Evening Standard - West End Final Extra - ES Homes and Property - - Contemporary Art Events -

TWO cur­rent Lon­don ex­hi­bi­tions use the fe­male nude to high­light is­sues of power and race, but in very dif­fer­ent ways.

South African-born Lisa Brice’s ex­hi­bi­tion at the Stephen Fried­man Gallery in May­fair is an in­ti­mate show in ev­ery sense of the word: the women on view in th­ese small works on paper are in­volved in ev­ery­day rit­u­als of dress­ing and un­dress­ing and seem to be un­aware of the artist.

All the paint­ings are done in a deep, strik­ing blue — cre­at­ing light, shade and depth. For the artist, this par­tic­u­lar hue brings to mind Trinidad carnival rev­ellers who paint their skin blue in or­der to be­come em­bold­ened by the vi­brant, en­er­getic tra­di­tional char­ac­ters of the “Blue Devils”.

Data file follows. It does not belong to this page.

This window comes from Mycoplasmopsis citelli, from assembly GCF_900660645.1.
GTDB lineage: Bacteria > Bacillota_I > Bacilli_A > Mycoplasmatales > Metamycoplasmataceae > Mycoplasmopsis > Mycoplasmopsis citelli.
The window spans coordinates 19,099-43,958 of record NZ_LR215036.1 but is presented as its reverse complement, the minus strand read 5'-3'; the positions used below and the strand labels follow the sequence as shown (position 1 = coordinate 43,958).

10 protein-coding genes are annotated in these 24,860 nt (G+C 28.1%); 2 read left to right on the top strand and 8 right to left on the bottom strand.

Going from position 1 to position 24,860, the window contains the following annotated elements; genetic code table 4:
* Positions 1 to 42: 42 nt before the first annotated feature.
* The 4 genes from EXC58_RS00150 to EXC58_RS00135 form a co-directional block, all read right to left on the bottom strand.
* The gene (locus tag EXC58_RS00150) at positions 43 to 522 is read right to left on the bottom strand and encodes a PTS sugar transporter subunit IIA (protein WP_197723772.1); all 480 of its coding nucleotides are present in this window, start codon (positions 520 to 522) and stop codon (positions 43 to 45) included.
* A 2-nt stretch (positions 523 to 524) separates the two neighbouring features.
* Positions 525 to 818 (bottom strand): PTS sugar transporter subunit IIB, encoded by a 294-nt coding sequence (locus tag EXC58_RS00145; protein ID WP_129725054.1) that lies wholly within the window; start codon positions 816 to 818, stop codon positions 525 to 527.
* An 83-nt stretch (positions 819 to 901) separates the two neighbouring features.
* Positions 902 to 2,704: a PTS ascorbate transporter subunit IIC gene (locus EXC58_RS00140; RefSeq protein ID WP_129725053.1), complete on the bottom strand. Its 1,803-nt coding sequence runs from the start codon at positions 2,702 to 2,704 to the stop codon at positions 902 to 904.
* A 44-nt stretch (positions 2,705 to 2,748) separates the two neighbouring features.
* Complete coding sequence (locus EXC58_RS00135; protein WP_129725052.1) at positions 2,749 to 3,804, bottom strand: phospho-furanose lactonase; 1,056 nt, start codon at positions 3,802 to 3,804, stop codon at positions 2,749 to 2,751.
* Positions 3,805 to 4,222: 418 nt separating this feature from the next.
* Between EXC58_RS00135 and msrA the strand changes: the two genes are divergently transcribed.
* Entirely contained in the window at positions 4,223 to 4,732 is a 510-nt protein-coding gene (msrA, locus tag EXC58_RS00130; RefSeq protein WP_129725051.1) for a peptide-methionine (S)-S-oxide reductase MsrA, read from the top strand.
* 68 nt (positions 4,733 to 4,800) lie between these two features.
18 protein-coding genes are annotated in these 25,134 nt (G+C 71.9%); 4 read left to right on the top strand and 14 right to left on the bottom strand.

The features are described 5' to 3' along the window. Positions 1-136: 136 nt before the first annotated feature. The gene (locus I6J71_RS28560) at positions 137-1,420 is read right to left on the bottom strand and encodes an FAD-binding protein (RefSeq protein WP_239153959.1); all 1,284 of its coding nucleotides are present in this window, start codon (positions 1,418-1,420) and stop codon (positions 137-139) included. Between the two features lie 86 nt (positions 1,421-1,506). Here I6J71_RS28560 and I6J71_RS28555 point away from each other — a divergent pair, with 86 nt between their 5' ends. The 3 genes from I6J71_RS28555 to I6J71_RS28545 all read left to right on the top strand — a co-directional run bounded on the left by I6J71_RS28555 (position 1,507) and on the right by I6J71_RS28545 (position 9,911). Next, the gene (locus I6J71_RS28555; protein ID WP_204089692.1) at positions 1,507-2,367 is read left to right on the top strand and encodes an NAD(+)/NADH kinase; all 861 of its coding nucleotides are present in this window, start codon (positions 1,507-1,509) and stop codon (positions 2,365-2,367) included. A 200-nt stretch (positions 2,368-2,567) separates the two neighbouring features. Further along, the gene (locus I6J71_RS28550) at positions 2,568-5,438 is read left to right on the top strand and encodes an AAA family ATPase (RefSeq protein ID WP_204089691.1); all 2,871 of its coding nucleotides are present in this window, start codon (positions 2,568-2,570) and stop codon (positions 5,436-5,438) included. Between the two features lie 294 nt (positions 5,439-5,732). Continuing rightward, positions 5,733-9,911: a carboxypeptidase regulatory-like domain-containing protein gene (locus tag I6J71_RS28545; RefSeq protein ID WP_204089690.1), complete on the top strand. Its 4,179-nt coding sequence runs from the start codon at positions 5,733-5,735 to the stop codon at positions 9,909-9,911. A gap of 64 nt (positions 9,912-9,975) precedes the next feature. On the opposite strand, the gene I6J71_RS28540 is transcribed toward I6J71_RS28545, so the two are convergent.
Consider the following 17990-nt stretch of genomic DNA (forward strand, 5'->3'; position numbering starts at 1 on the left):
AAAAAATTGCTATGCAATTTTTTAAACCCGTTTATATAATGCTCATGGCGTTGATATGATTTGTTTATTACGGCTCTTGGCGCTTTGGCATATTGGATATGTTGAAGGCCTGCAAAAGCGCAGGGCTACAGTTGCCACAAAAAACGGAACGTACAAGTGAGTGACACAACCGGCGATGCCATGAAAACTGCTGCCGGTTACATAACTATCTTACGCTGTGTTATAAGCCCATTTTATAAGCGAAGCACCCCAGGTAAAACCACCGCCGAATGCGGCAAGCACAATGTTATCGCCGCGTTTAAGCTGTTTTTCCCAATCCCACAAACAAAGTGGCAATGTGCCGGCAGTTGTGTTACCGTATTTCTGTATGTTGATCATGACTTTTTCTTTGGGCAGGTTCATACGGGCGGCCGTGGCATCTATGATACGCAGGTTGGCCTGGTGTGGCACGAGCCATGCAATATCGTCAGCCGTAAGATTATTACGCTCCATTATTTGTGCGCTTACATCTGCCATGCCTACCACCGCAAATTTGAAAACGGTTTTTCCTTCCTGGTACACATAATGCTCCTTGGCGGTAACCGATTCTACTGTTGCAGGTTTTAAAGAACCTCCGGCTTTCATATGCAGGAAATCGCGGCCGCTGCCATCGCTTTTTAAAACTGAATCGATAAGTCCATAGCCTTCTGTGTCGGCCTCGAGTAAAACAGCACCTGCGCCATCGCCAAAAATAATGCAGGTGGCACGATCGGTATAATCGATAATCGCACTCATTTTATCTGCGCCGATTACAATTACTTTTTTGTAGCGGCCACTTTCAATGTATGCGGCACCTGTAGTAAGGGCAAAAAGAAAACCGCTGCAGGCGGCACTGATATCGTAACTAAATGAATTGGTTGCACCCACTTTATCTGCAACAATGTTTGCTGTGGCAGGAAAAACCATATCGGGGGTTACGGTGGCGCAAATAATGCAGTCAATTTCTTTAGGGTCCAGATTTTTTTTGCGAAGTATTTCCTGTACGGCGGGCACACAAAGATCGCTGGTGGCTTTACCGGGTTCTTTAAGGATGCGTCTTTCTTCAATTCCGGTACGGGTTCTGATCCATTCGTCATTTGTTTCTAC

At Ti­wani Con­tem­po­rary in Maryle­bone, Phoebe Boswell’s ex­hi­bi­tion fea­tures dig­i­tal tech com­bined with tra­di­tional drafts­man­ship to cre­ate pen­cil draw­ings, an­i­ma­tions and in­stal­la­tions. Mod­ern tech gives th­ese fe­male nudes a voice. The life-size mod­els each hold a mo­bile phone, with its screen vis­i­ble to the viewer. When scanned with a phone or iPad, the screen re­veals an ob­ser­va­tion or fact chosen by the woman por­trayed to re­veal some­thing she wants you to know about her, or about her life.

Lisa Brice, un­til April 22 at Stephen Fried­man Gallery, Old Burling­ton Street, W1 (stephen­fried­; 020 7494 1434)

For Ev­ery Real Word Spo­ken, by Phoebe Boswell, un­til April 22 at Ti­wani Con­tem­po­rary, Lit­tle Port­land Street, W1 (ti­; 020 7631 3808)

Power and in­ti­macy: see Lisa Brice’s nudes at Stephen Fried­man Gallery

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